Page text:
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When audiences are happy, the backchannel vastly extends the reach of ideas and creates a new sense of community and connectedness. But when they are unhappy, the...
When audiences are happy, the backchannel vastly extends the reach of ideas and creates a new sense of community and connectedness. But when they are unhappy, the intersection of frustrated audiences with unaware presenters can often create dramatic and public breakdowns of communication—and even mob mentality.
In this book, communications consultant Cliff Atkinson shows that if these new kinds of audience participation are embraced and the conversations properly handled, the outcome can be a new, more effective form of communicating. Whether you’re a host, presenter, or an audience member, Cliff will help you understand how this convergence of social forces is upending the presentation norm and how you can effectively manage the change.
Posted March 15, 2010
This book caught my eye because it grasped a phenomenon I've observed at events where the audience gives more eyeball time to their netbooks and smart phones than to the presenter. I figured someday I'd figure out how to harness the power of this behavior, and author Cliff Atkinson beat me to it. Mr Atkinson is THE authority to write on the matter. In addition to writing Beyond Bullet Points, he designed the presentations that helped persuade a jury to award a $253 million verdict in the nation's first Vioxx trial in 2005. Fortune magazine called the presentations "frighteningly powerful."
For those new to the back channel and the ways of Twitter, never fear. The book starts there, not with boring exposition, but with a real-life event where panelist Guy Kawasaki noticed a critical tweet (Twitter update) about him and asked the tweep (person who tweeted) to step up and explain the remark. After setting the context for Twitter and the back channel with this case study, Mr Atkinson goes into the mechanics of Twitter and other technological means for sustaining an official back channel.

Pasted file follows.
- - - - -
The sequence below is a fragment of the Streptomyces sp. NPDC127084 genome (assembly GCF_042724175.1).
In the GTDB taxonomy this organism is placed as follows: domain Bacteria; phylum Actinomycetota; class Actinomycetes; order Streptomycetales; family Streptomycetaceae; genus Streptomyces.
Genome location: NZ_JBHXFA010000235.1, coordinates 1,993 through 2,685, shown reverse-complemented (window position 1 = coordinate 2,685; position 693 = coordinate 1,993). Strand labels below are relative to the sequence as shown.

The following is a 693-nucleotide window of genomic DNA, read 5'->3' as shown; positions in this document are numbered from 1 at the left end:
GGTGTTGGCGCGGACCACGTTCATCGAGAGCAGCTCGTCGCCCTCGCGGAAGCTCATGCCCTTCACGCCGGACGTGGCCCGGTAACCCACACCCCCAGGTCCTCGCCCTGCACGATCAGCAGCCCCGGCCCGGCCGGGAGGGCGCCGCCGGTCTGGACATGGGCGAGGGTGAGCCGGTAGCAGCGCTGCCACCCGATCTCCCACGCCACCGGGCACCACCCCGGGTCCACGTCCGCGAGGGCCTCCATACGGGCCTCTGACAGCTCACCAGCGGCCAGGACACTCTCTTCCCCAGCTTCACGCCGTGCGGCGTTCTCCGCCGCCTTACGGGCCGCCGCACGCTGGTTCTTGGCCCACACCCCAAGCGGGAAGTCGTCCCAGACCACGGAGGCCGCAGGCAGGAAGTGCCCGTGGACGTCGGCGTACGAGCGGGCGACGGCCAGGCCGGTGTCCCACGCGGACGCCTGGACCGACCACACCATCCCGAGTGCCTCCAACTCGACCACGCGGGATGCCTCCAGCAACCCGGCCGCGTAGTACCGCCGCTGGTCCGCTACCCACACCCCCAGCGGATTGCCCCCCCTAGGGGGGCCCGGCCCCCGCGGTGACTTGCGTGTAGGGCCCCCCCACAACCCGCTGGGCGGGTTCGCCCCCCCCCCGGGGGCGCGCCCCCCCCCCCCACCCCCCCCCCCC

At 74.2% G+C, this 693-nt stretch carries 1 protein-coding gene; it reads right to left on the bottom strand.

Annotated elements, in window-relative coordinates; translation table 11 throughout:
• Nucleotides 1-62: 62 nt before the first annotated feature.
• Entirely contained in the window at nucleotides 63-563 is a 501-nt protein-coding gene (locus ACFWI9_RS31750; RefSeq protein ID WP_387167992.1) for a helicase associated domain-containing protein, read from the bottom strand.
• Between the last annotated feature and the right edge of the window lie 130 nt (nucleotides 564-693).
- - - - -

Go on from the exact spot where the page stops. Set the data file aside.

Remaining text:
The part of the book that everyone presenting can use (with or without a back channel) describes how to be an editor, curator and taste-maker to your audience. Thinking of yourself in these ways makes it 100% easier to craft a presentation.
Mr Atkinson outlines a strategy for JOINING the back channel's conversation, including how to manage a "conversational presentation." Presenters with and without a back channel should follow this advice
"You can no longer get away with putting up a slide that lists Agenda or Introduction at the start of your presentation. Nor can you get away with kicking off your presentation with too many details or a list of your accomplishments. In a world in which your audience is accustomed to high-quality media at their fingertips, you need to capture their attention out of the gate. You must engage your audience within the first five slides or at least the first five minutes of your presentation."
The book offers a chapter on how to handle the positive and negative feedback from the back channel. Particularly helpful is the advice that speakers should practice scenarios that put them in a range of difficult situations. He gives five scenarios to practice: "You're not listening to us;" Your Facts are wrong or misleading;" "Your material is a mismatch for us;" "Your material is boring;" and "You made me mad."
Finally, relying on an excellent case study from a conference gone snarky via the backchannel, Mr Atkinson shows how Chris Brogan (author of Trust Agents) turned the situation around. Here's the 10-point checklist for managing an unruly back channel:
Establish a reputation
Listen and collect stories
Dispense with pretense
Talk to the elephant in the room (if there is one)
Make it you, you, you instead of me, me, me
Check in with the audience early and often
Ignore the small stuff
Keep things in perspective
This slim volume is worth the $34.99 list price and includes a free 45-day searchable online edition. Both of my thumbs are way up.
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